Preschool Education & Childhood in China


A review of Precocious Politics: Preschool Education and Child Protection in China, by Margaret Mih Tillman.

Margaret Mih Tillman’s Precocious Politics, traces the creation and re-creation of preschools in China from 1903 (when the first indigenous Chinese kindergarten was founded) to 1953. Tillman’s interesting and rich study explores multiple trends that converged around the foundation of institutes for early childhood education, including: changing definitions of childhood in China and the identification of the child as an object of scientific study; collaborations and contributions of Chinese and foreign education and psychology experts; the global context of child welfare and early childhood education; industrialization and the mobilization of women in the workforce; and the modern state’s increasing intervention in private lives. Tillman’s study spans political regimes and geographical regions, contributing a much-needed periodization for studies of childhood and education in China. Tillman deftly situates the historical development of models for early childhood socialization within the broader national and global context of modernization, competing political ideologies and tools for expanding state power. As such, this study will not only be of interest to students and scholars of education, childhood studies and gendered studies, but also scholars of political and economic modernization seeking to identify structural continuities over time and the long-term outcomes of seemingly short-term reforms.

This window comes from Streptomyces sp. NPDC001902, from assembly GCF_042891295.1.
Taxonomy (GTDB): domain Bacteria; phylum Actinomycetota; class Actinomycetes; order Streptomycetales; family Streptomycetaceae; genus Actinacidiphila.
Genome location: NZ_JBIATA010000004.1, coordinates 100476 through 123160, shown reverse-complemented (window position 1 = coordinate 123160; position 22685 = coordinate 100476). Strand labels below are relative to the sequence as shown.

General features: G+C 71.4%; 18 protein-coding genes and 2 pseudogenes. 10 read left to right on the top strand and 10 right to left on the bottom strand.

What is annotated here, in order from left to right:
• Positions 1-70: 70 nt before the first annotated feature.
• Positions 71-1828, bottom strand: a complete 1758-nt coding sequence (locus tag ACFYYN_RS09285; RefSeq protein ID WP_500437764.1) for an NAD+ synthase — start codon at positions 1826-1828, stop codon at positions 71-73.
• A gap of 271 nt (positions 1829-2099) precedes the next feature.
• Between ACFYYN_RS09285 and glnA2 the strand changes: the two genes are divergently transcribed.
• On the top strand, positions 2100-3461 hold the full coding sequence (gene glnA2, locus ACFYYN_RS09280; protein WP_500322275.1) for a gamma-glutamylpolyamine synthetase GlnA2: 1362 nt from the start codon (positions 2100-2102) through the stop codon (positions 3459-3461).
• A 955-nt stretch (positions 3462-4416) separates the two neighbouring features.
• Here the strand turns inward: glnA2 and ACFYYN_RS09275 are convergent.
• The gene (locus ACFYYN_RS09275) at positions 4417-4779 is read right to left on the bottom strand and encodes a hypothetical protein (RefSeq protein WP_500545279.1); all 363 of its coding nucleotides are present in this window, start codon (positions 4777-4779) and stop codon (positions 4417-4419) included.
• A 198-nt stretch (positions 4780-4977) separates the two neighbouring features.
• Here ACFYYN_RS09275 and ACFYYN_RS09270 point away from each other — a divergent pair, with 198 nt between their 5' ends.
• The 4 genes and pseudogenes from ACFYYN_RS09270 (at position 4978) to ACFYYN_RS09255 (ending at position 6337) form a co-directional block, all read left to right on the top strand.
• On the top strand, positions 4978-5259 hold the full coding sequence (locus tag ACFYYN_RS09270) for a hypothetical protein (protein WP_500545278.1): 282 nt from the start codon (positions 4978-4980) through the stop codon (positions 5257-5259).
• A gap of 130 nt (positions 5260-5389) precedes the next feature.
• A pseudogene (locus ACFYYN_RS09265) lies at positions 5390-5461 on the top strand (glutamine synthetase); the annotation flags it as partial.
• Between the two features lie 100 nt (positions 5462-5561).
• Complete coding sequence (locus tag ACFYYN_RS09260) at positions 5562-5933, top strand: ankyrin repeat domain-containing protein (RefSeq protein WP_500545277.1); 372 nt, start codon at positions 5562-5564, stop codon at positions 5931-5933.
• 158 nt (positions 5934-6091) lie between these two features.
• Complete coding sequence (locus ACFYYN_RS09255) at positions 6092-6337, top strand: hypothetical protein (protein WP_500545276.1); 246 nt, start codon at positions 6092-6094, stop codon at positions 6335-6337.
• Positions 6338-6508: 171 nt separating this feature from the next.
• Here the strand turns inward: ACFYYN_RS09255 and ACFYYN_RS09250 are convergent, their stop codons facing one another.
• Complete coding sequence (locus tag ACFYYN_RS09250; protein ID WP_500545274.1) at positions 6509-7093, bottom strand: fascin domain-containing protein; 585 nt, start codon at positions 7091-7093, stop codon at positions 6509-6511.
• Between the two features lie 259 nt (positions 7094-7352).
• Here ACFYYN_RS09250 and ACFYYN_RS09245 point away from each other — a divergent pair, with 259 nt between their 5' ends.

The introduction discusses a key transformation in the history of childhoods previously identified by Viviana Zelizer in Pricing the Priceless Child: a shift from the child as “object of utility” to “object of sentiment” (p. 18). Tillman traces the early global history of kindergartens from their inception and eventual banning in Germany, to their indigenization within the United States. In her handling of this global history, Tillman suggests that kindergartens have historically had important political implications because they are a form education “that focuses primarily on socialization” outside of the home (p. 7). Kindergartens served various functions globally at different points in time: as places for “developing skills and societal morality” in pre-1848 Germany; as venues for “Americanizing” immigrant children in the early twentieth century U.S.; as venues for improving children’s health and hygiene during the eugenics driven world war and inter-war years (pp. 6-7).